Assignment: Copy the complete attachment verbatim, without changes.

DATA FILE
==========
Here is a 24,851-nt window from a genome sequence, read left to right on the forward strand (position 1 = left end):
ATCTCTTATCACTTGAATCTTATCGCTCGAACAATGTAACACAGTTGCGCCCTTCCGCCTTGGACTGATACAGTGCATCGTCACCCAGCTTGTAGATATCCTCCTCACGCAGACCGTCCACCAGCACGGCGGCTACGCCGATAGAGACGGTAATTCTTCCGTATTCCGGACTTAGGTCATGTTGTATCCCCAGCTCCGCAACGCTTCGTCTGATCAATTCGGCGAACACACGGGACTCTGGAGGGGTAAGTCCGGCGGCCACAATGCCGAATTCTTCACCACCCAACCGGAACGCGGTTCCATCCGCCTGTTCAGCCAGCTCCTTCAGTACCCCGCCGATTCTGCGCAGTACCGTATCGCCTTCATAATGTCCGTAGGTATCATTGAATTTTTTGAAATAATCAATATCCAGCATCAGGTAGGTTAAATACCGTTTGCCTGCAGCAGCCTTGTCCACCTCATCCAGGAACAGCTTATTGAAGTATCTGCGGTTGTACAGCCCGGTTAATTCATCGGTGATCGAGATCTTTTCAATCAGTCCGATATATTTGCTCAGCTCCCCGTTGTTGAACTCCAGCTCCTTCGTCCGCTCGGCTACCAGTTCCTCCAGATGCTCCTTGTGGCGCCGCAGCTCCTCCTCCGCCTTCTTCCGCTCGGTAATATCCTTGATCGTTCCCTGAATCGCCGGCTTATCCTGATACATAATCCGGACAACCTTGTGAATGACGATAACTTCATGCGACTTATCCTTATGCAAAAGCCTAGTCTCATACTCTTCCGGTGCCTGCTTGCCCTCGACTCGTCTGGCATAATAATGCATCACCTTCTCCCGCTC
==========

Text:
Here is a 24,851-nt window from a genome sequence, read left to right on the forward strand (position 1 = left end):
ATCTCTTATCACTTGAATCTTATCGCTCGAACAATGTAACACAGTTGCGCCCTTCCGCCTTGGACTGATACAGTGCATCGTCACCCAGCTTGTAGATATCCTCCTCACGCAGACCGTCCACCAGCACGGCGGCTACGCCGATAGAGACGGTAATTCTTCCGTATTCCGGACTTAGGTCATGTTGTATCCCCAGCTCCGCAACGCTTCGTCTGATCAATTCGGCGAACACACGGGACTCTGGAGGGGTAAGTCCGGCGGCCACAATGCCGAATTCTTCACCACCCAACCGGAACGCGGTTCCATCCGCCTGTTCAGCCAGCTCCTTCAGTACCCCGCCGATTCTGCGCAGTACCGTATCGCCTTCATAATGTCCGTAGGTATCATTGAATTTTTTGAAATAATCAATATCCAGCATCAGGTAGGTTAAATACCGTTTGCCTGCAGCAGCCTTGTCCACCTCATCCAGGAACAGCTTATTGAAGTATCTGCGGTTGTACAGCCCGGTTAATTCATCGGTGATCGAGATCTTTTCAATCAGTCCGATATATTTGCTCAGCTCCCCGTTGTTGAACTCCAGCTCCTTCGTCCGCTCGGCTACCAGTTCCTCCAGATGCTCCTTGTGGCGCCGCAGCTCCTCCTCCGCCTTCTTCCGCTCGGTAATATCCTTGATCGTTCCCTGAATCGCCGGCTTATCCTGATACATAATCCGGACAACCTTGTGAATGACGATAACTTCATGCGACTTATCCTTATGCAAAAGCCTAGTCTCATACTCTTCCGGTGCCTGCTTGCCCTCGACTCGTCTGGCATAATAATGCATCACCTTCTCCCGCTC